New University of Liverpool research reveals the molecular architecture and physiological dynamics of photosynthetic machinery in bacteria.
Published in Molecular Plant, the work could help inform the advancement of artificial photosynthesis for bioenergy development.
Many living organisms, including some bacteria, algae and green plants, can capture and convert solar light into stored chemical energy, via a process called photosynthesis. Cyanobacteria are among the early microbial pioneers of life to undertake photosynthesis to produce oxygen and have made significant contributions to the earth’s environment for around 3.5 billion years.
Photosynthesis occurs is the specialised intracellular membranes, termed thylakoid membranes, developed in cyanobacteria. These membranes contain the pigments that absorb energy from sunlight and the proteins that carry out the first steps in converting solar energy to chemical energy. There are four major photosynthetic proteins in the thylakoid membrane (photosystem I, photosystem II, cytochrome and ATP synthase). How these proteins are arranged in the membrane and how they interact and work with each other are central questions in photosynthesis research.
Lessons from nature
The new study, led by Royal Society University Research Fellow Dr Luning Liu from the University’s Institute of Integrative Biology, used state-of-the-art genetic and microscopic approaches to reveal the location, organisation and movement of the photosynthetic proteins in the thylakoid membrane, which are essential to their photosynthetic activities.
“We are really excited about this,” said Dr Liu. “Photosynthesis is one of the most important biological events. However, the exact organisation and regulation of the photosynthetic machinery, in any organisms, are not well determined.
“Having the full structural view of the thylakoid membrane at work can help provide vital information for understanding the functioning of photosynthetic systems and manipulating their energy-transduction efficiency and performance.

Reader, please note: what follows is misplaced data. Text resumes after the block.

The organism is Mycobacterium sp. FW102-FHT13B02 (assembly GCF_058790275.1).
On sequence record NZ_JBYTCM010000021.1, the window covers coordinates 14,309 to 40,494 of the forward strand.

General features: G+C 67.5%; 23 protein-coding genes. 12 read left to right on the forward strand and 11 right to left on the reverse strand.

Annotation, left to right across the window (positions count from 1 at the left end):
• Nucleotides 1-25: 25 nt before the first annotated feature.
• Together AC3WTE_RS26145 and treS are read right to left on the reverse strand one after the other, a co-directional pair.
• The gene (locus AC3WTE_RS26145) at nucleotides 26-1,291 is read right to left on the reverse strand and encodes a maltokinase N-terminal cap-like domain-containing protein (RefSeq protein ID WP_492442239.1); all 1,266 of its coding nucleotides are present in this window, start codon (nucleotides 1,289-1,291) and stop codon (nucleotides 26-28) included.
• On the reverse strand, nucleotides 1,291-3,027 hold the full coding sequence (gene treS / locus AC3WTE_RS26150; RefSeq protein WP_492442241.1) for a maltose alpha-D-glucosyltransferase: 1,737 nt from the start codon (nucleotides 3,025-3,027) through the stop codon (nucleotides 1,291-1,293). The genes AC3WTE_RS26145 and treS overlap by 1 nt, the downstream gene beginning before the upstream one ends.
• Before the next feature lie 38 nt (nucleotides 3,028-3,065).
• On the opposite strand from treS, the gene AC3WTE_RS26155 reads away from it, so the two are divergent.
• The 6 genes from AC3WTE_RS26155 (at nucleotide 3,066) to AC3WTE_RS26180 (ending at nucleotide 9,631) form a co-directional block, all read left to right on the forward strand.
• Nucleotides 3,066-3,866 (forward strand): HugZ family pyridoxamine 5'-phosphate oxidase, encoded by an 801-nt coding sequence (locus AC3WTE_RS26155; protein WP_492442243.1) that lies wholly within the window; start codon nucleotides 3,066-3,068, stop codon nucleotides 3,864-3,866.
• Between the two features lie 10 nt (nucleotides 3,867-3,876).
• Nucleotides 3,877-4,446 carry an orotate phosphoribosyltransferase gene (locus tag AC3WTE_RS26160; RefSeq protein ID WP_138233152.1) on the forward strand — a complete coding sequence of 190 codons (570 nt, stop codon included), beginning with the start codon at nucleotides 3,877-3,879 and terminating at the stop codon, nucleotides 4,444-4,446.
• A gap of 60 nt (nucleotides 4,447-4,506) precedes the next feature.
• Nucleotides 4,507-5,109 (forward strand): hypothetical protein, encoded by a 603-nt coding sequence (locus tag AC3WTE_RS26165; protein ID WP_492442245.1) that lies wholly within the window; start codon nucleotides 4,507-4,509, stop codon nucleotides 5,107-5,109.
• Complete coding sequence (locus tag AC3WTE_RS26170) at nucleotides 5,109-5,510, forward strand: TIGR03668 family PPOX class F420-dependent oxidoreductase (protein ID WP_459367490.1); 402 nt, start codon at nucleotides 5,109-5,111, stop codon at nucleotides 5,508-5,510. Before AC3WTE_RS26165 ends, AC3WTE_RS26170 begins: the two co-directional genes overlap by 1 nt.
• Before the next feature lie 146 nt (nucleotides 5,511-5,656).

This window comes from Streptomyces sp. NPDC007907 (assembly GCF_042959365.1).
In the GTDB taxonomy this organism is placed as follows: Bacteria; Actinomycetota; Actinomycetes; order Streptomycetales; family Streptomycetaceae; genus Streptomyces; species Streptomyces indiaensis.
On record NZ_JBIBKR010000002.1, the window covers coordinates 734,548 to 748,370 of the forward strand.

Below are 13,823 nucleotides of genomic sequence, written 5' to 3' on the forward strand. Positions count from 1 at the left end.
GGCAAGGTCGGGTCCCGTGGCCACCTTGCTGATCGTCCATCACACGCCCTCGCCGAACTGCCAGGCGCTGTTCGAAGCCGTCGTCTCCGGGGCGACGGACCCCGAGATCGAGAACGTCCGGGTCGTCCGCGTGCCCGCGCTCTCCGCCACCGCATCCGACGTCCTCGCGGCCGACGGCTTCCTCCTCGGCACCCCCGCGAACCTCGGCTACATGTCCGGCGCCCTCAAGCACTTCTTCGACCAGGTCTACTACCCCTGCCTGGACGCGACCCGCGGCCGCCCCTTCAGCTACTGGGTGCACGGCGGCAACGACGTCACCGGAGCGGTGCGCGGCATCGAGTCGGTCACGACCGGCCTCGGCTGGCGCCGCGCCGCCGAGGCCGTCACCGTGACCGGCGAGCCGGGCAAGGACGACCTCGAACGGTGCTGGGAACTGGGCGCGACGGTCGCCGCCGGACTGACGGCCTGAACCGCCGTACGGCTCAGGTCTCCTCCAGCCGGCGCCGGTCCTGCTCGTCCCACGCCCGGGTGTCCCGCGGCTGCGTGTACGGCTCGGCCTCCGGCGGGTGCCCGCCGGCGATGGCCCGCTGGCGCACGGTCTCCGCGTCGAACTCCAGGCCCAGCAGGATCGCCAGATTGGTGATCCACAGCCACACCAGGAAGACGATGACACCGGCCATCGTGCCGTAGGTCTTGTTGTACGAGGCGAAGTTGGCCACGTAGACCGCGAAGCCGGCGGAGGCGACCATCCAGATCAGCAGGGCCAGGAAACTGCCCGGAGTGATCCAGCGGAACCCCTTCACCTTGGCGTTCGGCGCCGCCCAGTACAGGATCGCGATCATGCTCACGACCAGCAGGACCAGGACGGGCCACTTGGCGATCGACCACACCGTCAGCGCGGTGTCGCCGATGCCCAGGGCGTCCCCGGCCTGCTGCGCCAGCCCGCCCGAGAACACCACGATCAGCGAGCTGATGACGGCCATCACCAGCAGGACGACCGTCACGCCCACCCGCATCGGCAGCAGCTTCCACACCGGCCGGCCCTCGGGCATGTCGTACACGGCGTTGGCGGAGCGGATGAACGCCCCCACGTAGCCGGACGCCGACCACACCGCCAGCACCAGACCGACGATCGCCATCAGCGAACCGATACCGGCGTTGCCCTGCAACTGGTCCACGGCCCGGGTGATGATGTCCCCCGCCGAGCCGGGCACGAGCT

“Our study provides a general picture of the photosynthetic membrane architecture designed by nature, which could be extended to other organisms, such as algae and higher plants.”
A road towards bioengineering
The researchers say the new work sheds light on potential ways to advance the rational design and engineering of artificial photosynthesis for bioenergy development.
Dr Liu added: “It could also underpin the modification of plant photosynthesis, through genetic approaches, to enhance the conversion of solar energy into biomass and agricultural production,
“In the long-term, we aim to induce the production of similar membrane systems in different kinds of species, giving us a new tool for the generation of new ‘green cell factories’.”
The project was done in collaboration with the University’s Centre for Cell Imaging and researchers from Queen Mary University of London and the University of Manchester. The research was funded by the Biotechnology and Biological Sciences Research Council, a Royal Society University Research Fellowship and a PhD studentship from the Institute of Integrative Biology.
‘Dissecting the native architecture and dynamics of cyanobacterial photosynthetic machinery’ is published in Molecular Plant [DOI: http://dx.doi.org/10.1016/j.molp.2017.09.019]
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